I got abnormally excited when I saw Susan’s post about the Brazillian cotton case, as it relates to both my undergraduate thesis and my student note. So, I felt the need to note a few quick things for the fellow WTO nerds out there.
Brazil can’t get countermeasures when the U.S. has already complied. My undergraduate thesis tried to determine why the United States (seemingly against its own interests) complied with a WTO decision ruling U.S. “Step 2″ cotton subsidies illegal. So, I was surprised to see that Brazil recently sought countermeasures from the U.S. because they didn’t comply with the Step 2 decision. Huh? Was my thesis all wrong?! As it turns out, Brazil admitted that the U.S. repealed the Step 2 program a few years ago. Nevertheless, they tried to ignore one of the basic principles of WTO law: there’s no such thing as retroactive countermeasures. Essentially, Brazil argued that the U.S. did not repeal its Step 2 program fast enough and should be punished. But the arbitrators reminded Brazil that countermeasures are meant to induce compliance, not punish others. Since the U.S. had already complied (even though it was tardy compliance), Brazil couldn’t be awarded any goodies.
Brazil can probably force the United States to cough up GSM-102 numbers. Susan asked what sort of powers Brazil has to make the U.S. cough up numbers about its export subsidies. I’m guessing its powers are substantial, as the WTO arbitrator specifically included in its report a demand that the U.S. provide such figures:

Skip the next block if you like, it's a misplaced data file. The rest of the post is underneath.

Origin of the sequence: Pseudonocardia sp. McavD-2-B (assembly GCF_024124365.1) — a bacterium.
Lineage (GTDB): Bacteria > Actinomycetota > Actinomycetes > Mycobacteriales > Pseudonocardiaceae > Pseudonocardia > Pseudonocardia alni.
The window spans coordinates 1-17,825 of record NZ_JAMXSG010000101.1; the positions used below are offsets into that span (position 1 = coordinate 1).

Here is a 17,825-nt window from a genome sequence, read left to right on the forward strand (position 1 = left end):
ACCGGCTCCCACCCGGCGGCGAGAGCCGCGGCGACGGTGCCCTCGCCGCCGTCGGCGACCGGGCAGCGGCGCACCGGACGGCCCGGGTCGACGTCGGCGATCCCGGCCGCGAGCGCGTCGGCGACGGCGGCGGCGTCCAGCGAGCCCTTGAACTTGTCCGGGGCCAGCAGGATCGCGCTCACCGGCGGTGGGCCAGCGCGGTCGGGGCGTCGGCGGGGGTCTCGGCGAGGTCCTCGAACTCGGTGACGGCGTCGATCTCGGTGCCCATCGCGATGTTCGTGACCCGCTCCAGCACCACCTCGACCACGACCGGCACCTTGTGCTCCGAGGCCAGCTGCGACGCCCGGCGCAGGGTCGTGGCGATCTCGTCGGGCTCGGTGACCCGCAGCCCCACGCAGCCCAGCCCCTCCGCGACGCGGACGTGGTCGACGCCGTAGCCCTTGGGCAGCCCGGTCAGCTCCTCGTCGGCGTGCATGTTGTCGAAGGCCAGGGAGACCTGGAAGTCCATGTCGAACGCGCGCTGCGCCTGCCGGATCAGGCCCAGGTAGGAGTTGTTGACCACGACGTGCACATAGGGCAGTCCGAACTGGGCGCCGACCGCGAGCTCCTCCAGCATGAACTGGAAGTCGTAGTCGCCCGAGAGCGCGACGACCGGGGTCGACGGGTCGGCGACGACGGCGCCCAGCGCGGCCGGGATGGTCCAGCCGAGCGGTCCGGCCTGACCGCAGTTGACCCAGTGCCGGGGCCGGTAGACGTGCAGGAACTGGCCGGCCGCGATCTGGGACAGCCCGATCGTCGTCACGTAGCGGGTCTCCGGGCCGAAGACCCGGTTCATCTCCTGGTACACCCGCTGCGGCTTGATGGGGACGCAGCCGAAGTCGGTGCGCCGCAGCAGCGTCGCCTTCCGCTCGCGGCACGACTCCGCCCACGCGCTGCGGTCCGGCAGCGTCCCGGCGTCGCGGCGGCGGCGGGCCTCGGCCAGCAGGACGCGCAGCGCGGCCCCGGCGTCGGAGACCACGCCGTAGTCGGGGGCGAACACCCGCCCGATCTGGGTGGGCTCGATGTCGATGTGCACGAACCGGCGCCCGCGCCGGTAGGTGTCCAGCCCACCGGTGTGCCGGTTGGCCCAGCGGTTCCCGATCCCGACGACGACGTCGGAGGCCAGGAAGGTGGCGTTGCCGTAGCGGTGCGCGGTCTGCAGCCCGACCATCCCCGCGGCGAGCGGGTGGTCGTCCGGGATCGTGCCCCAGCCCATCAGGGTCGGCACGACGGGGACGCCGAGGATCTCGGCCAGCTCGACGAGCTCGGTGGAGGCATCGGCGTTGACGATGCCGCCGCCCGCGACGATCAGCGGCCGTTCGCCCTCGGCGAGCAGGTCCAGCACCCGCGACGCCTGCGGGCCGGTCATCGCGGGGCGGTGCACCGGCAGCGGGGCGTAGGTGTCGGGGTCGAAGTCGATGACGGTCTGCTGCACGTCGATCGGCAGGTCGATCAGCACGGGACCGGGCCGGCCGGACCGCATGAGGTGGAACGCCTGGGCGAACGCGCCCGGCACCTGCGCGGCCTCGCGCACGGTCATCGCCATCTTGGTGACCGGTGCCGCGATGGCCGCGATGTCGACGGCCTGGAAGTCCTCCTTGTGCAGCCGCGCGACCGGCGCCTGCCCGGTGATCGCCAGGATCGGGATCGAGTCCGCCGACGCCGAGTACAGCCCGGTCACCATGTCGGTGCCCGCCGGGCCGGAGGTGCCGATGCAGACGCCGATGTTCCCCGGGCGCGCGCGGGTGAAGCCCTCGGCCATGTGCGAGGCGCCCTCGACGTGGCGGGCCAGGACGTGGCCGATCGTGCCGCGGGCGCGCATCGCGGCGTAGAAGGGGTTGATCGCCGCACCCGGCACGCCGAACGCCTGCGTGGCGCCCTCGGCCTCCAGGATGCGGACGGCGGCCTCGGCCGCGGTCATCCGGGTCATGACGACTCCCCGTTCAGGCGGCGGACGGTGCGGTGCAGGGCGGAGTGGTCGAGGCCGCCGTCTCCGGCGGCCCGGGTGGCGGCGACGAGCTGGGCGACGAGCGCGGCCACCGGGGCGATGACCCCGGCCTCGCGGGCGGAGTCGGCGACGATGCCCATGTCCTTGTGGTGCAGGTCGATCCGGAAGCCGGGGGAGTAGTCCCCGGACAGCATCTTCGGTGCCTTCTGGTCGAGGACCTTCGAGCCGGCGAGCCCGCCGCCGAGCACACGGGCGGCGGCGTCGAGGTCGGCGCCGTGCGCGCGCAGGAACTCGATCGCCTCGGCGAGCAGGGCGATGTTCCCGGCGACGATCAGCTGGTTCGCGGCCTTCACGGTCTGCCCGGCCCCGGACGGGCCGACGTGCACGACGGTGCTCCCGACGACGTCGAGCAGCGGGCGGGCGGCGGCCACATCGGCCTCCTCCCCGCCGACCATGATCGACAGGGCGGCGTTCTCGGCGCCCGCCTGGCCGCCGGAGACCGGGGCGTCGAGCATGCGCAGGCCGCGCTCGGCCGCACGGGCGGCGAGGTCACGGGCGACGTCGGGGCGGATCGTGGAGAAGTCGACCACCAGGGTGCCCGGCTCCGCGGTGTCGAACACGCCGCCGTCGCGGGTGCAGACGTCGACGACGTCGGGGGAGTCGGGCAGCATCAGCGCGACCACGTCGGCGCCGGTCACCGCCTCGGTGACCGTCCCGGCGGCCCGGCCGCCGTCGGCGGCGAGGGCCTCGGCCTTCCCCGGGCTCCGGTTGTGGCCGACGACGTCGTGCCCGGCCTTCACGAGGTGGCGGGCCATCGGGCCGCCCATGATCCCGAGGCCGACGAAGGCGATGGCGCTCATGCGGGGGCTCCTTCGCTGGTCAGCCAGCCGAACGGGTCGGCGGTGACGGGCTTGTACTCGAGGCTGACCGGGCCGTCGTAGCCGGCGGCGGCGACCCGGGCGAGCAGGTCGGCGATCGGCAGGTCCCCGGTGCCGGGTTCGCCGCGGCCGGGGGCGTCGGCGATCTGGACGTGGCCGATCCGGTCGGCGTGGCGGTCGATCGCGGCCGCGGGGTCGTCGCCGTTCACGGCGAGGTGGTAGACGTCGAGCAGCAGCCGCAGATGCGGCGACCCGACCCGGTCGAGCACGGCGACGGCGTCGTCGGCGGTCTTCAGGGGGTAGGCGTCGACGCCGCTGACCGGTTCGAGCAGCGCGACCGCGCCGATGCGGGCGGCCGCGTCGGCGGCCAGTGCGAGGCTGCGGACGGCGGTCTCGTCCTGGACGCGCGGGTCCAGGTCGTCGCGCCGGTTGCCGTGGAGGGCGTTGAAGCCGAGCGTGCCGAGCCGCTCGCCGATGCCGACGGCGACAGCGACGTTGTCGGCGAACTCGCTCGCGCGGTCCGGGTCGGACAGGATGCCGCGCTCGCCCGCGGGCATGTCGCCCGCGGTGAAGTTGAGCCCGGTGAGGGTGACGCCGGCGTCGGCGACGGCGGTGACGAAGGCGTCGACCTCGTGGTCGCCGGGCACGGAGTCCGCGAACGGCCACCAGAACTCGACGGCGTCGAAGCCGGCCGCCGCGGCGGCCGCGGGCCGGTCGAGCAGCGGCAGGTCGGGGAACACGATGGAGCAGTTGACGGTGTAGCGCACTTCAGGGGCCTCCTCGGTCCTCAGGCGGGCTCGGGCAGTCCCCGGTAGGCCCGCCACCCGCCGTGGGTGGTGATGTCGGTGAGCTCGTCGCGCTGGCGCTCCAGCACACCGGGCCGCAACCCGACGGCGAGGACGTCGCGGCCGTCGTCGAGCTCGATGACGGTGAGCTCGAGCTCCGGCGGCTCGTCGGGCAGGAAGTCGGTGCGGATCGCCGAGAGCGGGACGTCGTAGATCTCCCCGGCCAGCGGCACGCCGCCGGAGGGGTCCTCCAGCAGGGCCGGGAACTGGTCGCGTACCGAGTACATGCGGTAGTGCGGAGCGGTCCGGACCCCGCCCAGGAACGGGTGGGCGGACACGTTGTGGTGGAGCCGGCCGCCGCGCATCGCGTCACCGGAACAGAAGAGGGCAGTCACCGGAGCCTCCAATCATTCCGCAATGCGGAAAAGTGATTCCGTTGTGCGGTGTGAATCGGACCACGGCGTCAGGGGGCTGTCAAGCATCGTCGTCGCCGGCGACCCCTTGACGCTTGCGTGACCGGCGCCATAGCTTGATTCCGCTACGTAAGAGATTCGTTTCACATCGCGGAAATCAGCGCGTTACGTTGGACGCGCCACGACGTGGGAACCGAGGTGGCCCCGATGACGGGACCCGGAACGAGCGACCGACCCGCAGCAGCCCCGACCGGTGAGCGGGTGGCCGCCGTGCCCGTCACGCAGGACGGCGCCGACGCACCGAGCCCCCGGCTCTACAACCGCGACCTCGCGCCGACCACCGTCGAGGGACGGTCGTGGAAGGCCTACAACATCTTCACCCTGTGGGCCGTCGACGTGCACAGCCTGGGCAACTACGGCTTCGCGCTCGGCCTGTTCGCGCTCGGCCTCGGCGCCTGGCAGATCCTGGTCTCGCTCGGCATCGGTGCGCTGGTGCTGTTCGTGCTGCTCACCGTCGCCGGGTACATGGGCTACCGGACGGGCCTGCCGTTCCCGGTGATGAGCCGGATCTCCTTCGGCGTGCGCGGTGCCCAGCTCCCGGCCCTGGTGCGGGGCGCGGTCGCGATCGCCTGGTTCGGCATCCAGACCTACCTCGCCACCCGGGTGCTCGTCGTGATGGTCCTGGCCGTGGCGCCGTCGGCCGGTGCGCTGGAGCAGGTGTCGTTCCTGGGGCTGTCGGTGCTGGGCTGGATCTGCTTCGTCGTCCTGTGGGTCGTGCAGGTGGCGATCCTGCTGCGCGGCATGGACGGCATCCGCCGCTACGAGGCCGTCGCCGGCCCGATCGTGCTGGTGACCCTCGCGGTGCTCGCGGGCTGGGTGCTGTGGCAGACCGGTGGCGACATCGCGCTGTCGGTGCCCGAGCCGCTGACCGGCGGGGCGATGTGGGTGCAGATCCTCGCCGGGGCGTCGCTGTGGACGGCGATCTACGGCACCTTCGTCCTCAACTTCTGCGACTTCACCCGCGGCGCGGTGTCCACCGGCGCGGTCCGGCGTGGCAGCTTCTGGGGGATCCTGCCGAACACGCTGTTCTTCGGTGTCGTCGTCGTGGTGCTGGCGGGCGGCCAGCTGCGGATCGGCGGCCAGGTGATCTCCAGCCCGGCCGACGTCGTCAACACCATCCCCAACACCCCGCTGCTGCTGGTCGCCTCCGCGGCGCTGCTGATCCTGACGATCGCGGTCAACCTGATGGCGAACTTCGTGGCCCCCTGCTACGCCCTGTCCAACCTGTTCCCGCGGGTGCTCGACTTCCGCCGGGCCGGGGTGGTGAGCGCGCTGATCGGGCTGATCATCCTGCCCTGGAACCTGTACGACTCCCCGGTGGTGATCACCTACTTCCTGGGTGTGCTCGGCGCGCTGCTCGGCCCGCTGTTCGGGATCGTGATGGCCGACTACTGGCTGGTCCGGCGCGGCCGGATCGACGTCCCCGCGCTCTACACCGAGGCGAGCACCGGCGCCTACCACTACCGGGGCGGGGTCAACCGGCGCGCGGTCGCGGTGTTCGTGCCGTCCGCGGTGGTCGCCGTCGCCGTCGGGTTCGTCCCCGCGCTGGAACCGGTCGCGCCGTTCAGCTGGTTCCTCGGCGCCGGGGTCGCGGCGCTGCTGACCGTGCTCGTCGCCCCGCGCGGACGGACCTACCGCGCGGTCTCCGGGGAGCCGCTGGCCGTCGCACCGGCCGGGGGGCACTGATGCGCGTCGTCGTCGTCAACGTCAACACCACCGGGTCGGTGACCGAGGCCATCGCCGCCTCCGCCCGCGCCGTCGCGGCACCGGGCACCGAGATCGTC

The United States shall provide the most recent fiscal year data on GSM 102 transactions. The data on GSM 102 transactions by commodity and by obligor shall be supplied in the exact format (and software) as Exhibit US-78. Should the United States not be able to provide the most recent fiscal year data on GSM 102 transactions, Brazil shall use the data from the last available fiscal year.
I’m not aware of any specific sanction for failing to comply with a WTO arbitrator’s decision. Article 25.4 of the DSU says that Articles 21 and 22 (which are the important sections about compliance) apply mutatis mutandis to arbitration. Maybe this means that you can impose sanctions when a member doesn’t comply with an arbitrator’s demand? Nevertheless, I am sure that the WTO (as a body) would take action if the U.S. does not fork over the numbers requested by Brazil.
TRIPS-based sanctions remain a secondary remedy, but it’s not taboo. Although my student law review advocates note otherwise, the cotton decision emphasized that countries cannot simply jump straight to TRIPS-suspension whenever a country fails to comply with a WTO decision. TRIPS is the WTO’s intellectual property agreement; allowing a country to suspend that agreement essentially permits legal piracy (pirated copies of I Know Who Killed Me for everyone!) Although legal piracy sounds like the ulitmate punishment, you can’t engage in legal piracy anytime there’s an argument over grapes or cotton or undershirts.